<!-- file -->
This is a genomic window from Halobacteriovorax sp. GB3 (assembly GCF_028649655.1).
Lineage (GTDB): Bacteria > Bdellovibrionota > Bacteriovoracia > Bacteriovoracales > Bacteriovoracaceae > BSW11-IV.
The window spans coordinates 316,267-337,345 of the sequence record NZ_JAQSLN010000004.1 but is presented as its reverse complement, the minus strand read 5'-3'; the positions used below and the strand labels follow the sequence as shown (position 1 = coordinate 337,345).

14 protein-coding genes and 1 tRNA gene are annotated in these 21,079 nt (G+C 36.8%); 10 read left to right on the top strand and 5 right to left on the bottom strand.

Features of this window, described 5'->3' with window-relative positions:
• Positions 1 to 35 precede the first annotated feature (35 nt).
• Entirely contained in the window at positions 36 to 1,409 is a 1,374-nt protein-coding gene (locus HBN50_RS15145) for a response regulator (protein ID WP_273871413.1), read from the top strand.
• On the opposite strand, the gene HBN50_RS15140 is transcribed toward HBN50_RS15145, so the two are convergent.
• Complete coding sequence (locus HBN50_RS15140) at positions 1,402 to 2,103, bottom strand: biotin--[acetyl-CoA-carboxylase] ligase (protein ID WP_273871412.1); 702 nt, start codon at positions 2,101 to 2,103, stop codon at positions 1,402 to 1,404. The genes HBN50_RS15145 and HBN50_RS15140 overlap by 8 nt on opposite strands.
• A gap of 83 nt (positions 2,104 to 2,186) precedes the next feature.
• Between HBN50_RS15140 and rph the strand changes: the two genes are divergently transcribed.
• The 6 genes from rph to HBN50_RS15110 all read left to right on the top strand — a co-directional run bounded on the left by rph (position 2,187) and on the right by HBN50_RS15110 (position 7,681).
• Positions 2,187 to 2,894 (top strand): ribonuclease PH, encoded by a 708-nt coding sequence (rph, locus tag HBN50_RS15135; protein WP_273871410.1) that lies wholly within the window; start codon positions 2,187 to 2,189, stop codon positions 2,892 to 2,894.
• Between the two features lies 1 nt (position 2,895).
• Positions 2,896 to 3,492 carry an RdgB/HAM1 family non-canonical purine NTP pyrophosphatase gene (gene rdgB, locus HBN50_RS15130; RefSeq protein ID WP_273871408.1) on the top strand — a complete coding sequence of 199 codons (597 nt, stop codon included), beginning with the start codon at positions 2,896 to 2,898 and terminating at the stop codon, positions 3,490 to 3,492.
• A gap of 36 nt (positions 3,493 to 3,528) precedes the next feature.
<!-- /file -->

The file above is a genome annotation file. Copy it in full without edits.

This is a genomic window from Halobacteriovorax sp. GB3 (assembly GCF_028649655.1).
Lineage (GTDB): Bacteria > Bdellovibrionota > Bacteriovoracia > Bacteriovoracales > Bacteriovoracaceae > BSW11-IV.
The window spans coordinates 316,267-337,345 of the sequence record NZ_JAQSLN010000004.1 but is presented as its reverse complement, the minus strand read 5'-3'; the positions used below and the strand labels follow the sequence as shown (position 1 = coordinate 337,345).

14 protein-coding genes and 1 tRNA gene are annotated in these 21,079 nt (G+C 36.8%); 10 read left to right on the top strand and 5 right to left on the bottom strand.

Features of this window, described 5'->3' with window-relative positions:
• Positions 1 to 35 precede the first annotated feature (35 nt).
• Entirely contained in the window at positions 36 to 1,409 is a 1,374-nt protein-coding gene (locus HBN50_RS15145) for a response regulator (protein ID WP_273871413.1), read from the top strand.
• On the opposite strand, the gene HBN50_RS15140 is transcribed toward HBN50_RS15145, so the two are convergent.
• Complete coding sequence (locus HBN50_RS15140) at positions 1,402 to 2,103, bottom strand: biotin--[acetyl-CoA-carboxylase] ligase (protein ID WP_273871412.1); 702 nt, start codon at positions 2,101 to 2,103, stop codon at positions 1,402 to 1,404. The genes HBN50_RS15145 and HBN50_RS15140 overlap by 8 nt on opposite strands.
• A gap of 83 nt (positions 2,104 to 2,186) precedes the next feature.
• Between HBN50_RS15140 and rph the strand changes: the two genes are divergently transcribed.
• The 6 genes from rph to HBN50_RS15110 all read left to right on the top strand — a co-directional run bounded on the left by rph (position 2,187) and on the right by HBN50_RS15110 (position 7,681).
• Positions 2,187 to 2,894 (top strand): ribonuclease PH, encoded by a 708-nt coding sequence (rph, locus tag HBN50_RS15135; protein WP_273871410.1) that lies wholly within the window; start codon positions 2,187 to 2,189, stop codon positions 2,892 to 2,894.
• Between the two features lies 1 nt (position 2,895).
• Positions 2,896 to 3,492 carry an RdgB/HAM1 family non-canonical purine NTP pyrophosphatase gene (gene rdgB, locus HBN50_RS15130; RefSeq protein ID WP_273871408.1) on the top strand — a complete coding sequence of 199 codons (597 nt, stop codon included), beginning with the start codon at positions 2,896 to 2,898 and terminating at the stop codon, positions 3,490 to 3,492.
• A gap of 36 nt (positions 3,493 to 3,528) precedes the next feature.